News and Music Discovery
Play Live Radio
Next Up:
0:00 0:00
Available On Air Stations

Amid Assault Charges, Republican Gianforte Wins Montana's House Seat


Just 24 hours after being charged with misdemeanor assault for slamming a reporter to the floor, Greg Gianforte has won a special congressional election in Montana. In his victory speech, Gianforte pledged to go to Washington to work on President Trump's agenda.


GREG GIANFORTE: Montanans said, we're going to drain the swamp.


MARTIN: But his remarks last night also included an apology.


GIANFORTE: Last night, I made a mistake, and I took an action that I can't take back. And I'm not proud of what happened. I should not have responded in the way that I did. And for that, I'm sorry.


GIANFORTE: Please...

MARTIN: That's Congressman-elect Greg Gianforte after he defeated Democrat Rob Quist in a special election in Montana. NPR's Don Gonyea was in that ballroom in Bozeman last night where the speech happened. He joins us now.

Good morning, Don.

DON GONYEA, BYLINE: Good morning.

MARTIN: So kind of unusual to have to include in your acceptance speech an apology for beating someone up. Did you suspect that this was coming, this apology?

GONYEA: We didn't know it was coming. You knew it was possible, especially after Speaker Ryan had told him that he should apologize during a press conference on the Hill yesterday. It's interesting, though, that Gianforte's remarks directly contradict the statement his campaign put out a day early, blaming the entire episode on the reporter, Ben Jacobs. That statement said, quote, "it's unfortunate that this aggressive behavior from a liberal journalist created this scene." So I think it's worth hearing just a little of the audiotape Jacobs made of that encounter.




GIANFORTE: I'm sick and tired of you guys.

BEN JACOBS: Jesus Christ.

GIANFORTE: The last guy that came in here - you did the same thing. Get the hell out of here.

JACOBS: Jesus...

GONYEA: OK. So that's Gianforte shouting. Now compare that to last night, his tone.


GIANFORTE: I should not have treated that reporter that way. And for that, I'm sorry, Mr. Ben Jacobs.



GONYEA: He then continued that he'd learned from this, beginning with taking responsibility.

MARTIN: So what was the room like? I mean, as people heard this apology, how did they respond?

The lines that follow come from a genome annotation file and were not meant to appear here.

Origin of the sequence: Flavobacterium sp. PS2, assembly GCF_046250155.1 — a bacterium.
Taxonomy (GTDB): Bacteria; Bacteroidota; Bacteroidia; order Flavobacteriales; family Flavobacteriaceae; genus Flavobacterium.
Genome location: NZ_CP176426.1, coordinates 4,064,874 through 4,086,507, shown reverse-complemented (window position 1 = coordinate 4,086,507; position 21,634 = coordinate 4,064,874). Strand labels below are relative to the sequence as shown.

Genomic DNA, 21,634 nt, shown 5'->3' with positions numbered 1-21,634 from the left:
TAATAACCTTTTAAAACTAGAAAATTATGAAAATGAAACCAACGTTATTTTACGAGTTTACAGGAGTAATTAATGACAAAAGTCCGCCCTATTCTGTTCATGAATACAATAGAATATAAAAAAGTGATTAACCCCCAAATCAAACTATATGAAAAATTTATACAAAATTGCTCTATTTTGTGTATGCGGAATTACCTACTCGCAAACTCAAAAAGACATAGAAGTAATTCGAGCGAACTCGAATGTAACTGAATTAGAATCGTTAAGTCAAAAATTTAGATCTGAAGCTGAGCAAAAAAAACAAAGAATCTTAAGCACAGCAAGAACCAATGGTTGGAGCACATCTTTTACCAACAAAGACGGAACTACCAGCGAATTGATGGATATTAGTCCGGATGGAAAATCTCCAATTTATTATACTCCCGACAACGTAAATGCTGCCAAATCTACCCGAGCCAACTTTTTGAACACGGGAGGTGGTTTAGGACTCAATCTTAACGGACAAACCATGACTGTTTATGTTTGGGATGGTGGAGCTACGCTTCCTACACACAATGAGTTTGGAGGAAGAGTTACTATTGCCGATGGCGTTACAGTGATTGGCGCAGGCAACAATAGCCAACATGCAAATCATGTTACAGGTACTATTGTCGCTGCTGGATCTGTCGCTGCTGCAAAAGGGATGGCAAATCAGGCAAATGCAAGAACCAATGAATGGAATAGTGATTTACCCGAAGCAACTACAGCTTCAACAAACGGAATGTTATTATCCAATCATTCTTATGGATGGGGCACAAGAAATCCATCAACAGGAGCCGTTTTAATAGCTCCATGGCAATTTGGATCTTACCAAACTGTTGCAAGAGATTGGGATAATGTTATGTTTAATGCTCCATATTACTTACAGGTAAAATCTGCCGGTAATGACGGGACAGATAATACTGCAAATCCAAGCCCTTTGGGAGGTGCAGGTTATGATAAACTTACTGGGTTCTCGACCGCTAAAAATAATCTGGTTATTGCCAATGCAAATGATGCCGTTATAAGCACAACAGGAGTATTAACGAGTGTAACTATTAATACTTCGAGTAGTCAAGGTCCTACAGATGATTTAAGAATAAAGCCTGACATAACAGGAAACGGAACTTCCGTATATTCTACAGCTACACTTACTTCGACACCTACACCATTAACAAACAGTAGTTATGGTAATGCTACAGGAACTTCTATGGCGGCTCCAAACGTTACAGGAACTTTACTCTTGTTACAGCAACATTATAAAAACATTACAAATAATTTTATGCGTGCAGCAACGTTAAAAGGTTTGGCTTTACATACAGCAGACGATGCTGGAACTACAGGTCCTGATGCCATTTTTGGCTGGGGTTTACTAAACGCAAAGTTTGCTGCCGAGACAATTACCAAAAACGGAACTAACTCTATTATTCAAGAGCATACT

GONYEA: You know, all day, I'd been hearing from Gianforte supporters at polling places around the state that the reporter deserved it or that he'd asked for it. And last night at the victory party, at first, some people in the room didn't want to hear the apology. You could hear some murmurs in the crowd.

MARTIN: Yeah, even some laughs...

GONYEA: But ultimately...

MARTIN: ...I thought I heard.

GONYEA: Yeah. And laughter, exactly. Ultimately, though, people seemed glad to hear it. Here's an exchange I had with business owners Ron and Deanna Marshall.

RON MARSHALL: For him, it's kind of, take a step back and just realize where you're at.

DEANNA MARSHALL: He'll be fine.

R. MARSHALL: He'll be fine.

D. MARSHALL: I think he's going to learn to control himself a little bit better. I think he knows the situation, and I think he's going to do a great job. I really do.

GONYEA: It's worth pointing out, Rachel, that Gianforte still hasn't responded to Jacobs' question - what is his position on the GOP health bill now that it's gotten a pretty tough score from the Congressional Budget Office?

MARTIN: So what about the other side, Democrats in Montana who were hoping for a different outcome? How are they viewing the apology even?

GONYEA: Well, the Democrat Rob Quist conceded last night, but he did not mention the apology or the incident. He said he knows Montanans will hold Gianforte accountable. Meanwhile, the chair of the Democratic Congressional Campaign Committee put out a statement saying there's a taint on the election because of the assault.

MARTIN: So this was one of a handful of special elections happening this year where the entire political world is watching closely to extrapolate any meaning (laughter) beyond any given district. What does this result in Montana tell us in a larger picture, if anything?

GONYEA: Yeah, you have to be careful not to read too much into it. But despite President Trump's falling poll numbers nationally, in a state with lots of rural voters, a Republican can still win by embracing the president. Democrats say the result, while not the one they wanted, maybe gives them some hope because Trump won Montana by a far larger margin than Gianforte did.

MARTIN: NPR's Don Gonyea in Bozeman, Mont. Hey, thanks, Don.

GONYEA: It's a pleasure. Transcript provided by NPR, Copyright NPR.

You're most likely to find NPR's Don Gonyea on the road, in some battleground state looking for voters to sit with him at the local lunch spot, the VFW or union hall, at a campaign rally, or at their kitchen tables to tell him what's on their minds. Through countless such conversations over the course of the year, he gets a ground-level view of American elections. Gonyea is NPR's National Political Correspondent, a position he has held since 2010. His reports can be heard on all NPR News programs and at To hear his sound-rich stories is akin to riding in the passenger seat of his rental car, traveling through Iowa or South Carolina or Michigan or wherever, right along with him.